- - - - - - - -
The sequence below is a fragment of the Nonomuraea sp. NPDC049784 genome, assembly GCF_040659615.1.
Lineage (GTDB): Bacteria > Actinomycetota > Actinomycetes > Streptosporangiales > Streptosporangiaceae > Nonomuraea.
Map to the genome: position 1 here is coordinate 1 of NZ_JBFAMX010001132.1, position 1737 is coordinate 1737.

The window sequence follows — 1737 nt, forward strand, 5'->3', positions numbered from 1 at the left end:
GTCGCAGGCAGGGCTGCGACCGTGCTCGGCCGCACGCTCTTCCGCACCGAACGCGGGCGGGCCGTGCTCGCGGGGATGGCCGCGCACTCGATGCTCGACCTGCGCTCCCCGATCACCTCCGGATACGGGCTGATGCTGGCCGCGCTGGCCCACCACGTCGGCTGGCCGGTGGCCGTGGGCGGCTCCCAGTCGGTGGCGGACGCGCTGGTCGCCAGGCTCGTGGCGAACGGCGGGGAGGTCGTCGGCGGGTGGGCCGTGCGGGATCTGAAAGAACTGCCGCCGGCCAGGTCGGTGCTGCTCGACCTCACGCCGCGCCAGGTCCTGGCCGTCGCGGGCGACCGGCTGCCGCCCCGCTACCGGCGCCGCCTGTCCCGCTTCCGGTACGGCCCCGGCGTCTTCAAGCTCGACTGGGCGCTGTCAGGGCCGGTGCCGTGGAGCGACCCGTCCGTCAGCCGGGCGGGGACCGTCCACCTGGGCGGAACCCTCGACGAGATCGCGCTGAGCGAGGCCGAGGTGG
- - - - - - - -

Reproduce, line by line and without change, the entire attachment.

The sequence below is a fragment of the Nonomuraea sp. NPDC049784 genome, assembly GCF_040659615.1.
Lineage (GTDB): Bacteria > Actinomycetota > Actinomycetes > Streptosporangiales > Streptosporangiaceae > Nonomuraea.
Map to the genome: position 1 here is coordinate 1 of NZ_JBFAMX010001132.1, position 1737 is coordinate 1737.

The window sequence follows — 1737 nt, forward strand, 5'->3', positions numbered from 1 at the left end:
GTCGCAGGCAGGGCTGCGACCGTGCTCGGCCGCACGCTCTTCCGCACCGAACGCGGGCGGGCCGTGCTCGCGGGGATGGCCGCGCACTCGATGCTCGACCTGCGCTCCCCGATCACCTCCGGATACGGGCTGATGCTGGCCGCGCTGGCCCACCACGTCGGCTGGCCGGTGGCCGTGGGCGGCTCCCAGTCGGTGGCGGACGCGCTGGTCGCCAGGCTCGTGGCGAACGGCGGGGAGGTCGTCGGCGGGTGGGCCGTGCGGGATCTGAAAGAACTGCCGCCGGCCAGGTCGGTGCTGCTCGACCTCACGCCGCGCCAGGTCCTGGCCGTCGCGGGCGACCGGCTGCCGCCCCGCTACCGGCGCCGCCTGTCCCGCTTCCGGTACGGCCCCGGCGTCTTCAAGCTCGACTGGGCGCTGTCAGGGCCGGTGCCGTGGAGCGACCCGTCCGTCAGCCGGGCGGGGACCGTCCACCTGGGCGGAACCCTCGACGAGATCGCGCTGAGCGAGGCCGAGGTGG